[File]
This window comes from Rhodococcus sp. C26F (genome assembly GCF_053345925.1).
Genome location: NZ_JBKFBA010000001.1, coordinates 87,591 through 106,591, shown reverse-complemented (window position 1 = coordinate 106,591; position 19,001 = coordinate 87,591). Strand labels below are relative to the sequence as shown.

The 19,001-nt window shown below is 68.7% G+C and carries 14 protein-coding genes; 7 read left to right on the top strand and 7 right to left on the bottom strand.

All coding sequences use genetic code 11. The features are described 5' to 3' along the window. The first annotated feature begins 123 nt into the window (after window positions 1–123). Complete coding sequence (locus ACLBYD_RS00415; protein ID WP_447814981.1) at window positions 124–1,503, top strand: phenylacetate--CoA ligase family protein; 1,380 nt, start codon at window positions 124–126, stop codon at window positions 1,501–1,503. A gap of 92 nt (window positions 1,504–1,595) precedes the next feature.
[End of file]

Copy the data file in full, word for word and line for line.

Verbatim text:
This window comes from Rhodococcus sp. C26F (genome assembly GCF_053345925.1).
Genome location: NZ_JBKFBA010000001.1, coordinates 87,591 through 106,591, shown reverse-complemented (window position 1 = coordinate 106,591; position 19,001 = coordinate 87,591). Strand labels below are relative to the sequence as shown.

The 19,001-nt window shown below is 68.7% G+C and carries 14 protein-coding genes; 7 read left to right on the top strand and 7 right to left on the bottom strand.

All coding sequences use genetic code 11. The features are described 5' to 3' along the window. The first annotated feature begins 123 nt into the window (after window positions 1–123). Complete coding sequence (locus ACLBYD_RS00415; protein ID WP_447814981.1) at window positions 124–1,503, top strand: phenylacetate--CoA ligase family protein; 1,380 nt, start codon at window positions 124–126, stop codon at window positions 1,501–1,503. A gap of 92 nt (window positions 1,504–1,595) precedes the next feature.